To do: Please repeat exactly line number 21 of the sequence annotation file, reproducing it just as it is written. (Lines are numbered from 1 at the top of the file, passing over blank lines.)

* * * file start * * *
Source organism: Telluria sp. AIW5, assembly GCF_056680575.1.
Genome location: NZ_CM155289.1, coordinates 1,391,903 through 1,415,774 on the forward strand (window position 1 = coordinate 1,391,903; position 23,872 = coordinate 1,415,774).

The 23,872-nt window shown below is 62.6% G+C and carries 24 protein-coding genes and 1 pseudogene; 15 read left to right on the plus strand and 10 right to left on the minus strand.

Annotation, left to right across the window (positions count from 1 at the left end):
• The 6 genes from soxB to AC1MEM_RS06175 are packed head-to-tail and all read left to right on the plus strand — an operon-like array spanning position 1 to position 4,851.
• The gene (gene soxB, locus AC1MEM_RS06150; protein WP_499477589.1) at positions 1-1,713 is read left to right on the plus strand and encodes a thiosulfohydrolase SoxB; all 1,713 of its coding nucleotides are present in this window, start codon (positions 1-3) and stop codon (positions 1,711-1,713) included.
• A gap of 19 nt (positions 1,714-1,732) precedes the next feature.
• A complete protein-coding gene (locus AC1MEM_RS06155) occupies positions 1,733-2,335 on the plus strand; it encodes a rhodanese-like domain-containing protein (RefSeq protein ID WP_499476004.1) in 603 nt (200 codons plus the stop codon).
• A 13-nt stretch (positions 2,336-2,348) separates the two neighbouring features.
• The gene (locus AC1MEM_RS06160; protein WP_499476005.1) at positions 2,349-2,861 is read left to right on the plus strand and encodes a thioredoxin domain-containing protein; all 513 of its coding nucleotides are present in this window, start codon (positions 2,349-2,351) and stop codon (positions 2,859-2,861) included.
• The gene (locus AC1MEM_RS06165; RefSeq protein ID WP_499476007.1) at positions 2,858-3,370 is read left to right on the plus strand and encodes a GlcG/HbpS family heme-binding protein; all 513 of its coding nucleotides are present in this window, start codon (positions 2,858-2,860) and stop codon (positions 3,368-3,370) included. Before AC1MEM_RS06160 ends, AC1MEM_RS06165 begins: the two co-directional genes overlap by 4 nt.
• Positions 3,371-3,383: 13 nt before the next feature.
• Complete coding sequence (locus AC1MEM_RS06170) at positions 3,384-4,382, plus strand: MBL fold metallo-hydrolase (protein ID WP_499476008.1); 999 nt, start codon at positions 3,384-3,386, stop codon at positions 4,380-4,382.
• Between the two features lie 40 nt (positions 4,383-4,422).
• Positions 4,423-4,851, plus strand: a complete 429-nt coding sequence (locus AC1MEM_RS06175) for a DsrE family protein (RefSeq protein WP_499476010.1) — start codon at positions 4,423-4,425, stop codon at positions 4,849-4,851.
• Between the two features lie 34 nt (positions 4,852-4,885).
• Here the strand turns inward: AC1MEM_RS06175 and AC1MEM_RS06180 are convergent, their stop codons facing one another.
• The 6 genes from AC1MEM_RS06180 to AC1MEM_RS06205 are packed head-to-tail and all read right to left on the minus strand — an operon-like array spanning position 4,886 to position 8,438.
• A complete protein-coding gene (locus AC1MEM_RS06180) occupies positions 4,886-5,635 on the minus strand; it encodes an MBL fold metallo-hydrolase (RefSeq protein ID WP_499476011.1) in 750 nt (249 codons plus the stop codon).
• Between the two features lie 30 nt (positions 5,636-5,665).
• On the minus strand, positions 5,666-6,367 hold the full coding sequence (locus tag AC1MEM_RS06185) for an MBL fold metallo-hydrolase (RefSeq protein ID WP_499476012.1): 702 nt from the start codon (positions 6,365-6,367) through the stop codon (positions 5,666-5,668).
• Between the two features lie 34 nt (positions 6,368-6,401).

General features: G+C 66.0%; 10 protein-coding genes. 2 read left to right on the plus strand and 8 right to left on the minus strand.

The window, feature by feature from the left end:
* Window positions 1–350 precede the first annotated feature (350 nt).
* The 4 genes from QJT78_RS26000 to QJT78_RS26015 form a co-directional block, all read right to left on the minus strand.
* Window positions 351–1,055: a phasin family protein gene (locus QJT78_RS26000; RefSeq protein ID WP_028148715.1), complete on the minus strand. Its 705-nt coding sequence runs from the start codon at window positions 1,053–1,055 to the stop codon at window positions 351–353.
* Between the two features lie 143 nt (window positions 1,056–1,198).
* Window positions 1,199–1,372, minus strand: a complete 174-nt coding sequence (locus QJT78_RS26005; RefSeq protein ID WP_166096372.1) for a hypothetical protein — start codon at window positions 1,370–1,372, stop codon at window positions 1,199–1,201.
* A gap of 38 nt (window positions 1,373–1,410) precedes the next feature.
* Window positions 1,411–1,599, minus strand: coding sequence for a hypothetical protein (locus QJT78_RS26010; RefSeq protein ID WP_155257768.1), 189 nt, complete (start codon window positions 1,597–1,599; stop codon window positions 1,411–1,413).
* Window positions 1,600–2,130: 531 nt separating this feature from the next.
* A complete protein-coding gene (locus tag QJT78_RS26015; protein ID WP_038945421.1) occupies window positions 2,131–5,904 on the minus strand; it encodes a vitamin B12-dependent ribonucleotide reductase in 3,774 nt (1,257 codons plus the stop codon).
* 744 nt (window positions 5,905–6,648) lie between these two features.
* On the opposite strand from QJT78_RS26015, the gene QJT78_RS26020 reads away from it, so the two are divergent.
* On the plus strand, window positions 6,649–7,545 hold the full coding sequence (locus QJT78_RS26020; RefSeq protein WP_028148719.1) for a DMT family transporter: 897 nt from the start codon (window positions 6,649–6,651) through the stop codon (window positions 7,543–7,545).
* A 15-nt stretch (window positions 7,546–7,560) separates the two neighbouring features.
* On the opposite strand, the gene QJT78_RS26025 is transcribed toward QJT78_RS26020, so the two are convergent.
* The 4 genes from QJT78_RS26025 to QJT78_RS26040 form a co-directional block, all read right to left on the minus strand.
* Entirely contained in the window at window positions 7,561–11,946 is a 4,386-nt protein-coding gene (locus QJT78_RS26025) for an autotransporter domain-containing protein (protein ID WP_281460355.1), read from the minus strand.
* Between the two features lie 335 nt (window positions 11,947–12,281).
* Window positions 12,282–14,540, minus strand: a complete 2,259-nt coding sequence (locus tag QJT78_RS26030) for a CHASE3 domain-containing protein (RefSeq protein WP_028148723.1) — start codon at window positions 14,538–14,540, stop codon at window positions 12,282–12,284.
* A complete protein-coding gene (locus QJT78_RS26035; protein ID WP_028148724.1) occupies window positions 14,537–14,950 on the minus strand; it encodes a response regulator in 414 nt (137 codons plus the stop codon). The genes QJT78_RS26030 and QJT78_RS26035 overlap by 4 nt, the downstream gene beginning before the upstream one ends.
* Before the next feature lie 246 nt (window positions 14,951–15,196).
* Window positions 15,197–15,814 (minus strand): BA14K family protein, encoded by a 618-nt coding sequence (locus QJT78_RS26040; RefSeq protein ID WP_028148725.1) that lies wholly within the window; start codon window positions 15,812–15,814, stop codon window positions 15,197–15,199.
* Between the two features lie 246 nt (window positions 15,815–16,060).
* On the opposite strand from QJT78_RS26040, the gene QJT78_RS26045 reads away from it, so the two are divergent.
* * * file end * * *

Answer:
• On the minus strand, positions 5,666-6,367 hold the full coding sequence (locus tag AC1MEM_RS06185) for an MBL fold metallo-hydrolase (RefSeq protein ID WP_499476012.1): 702 nt from the start codon (positions 6,365-6,367) through the stop codon (positions 5,666-5,668).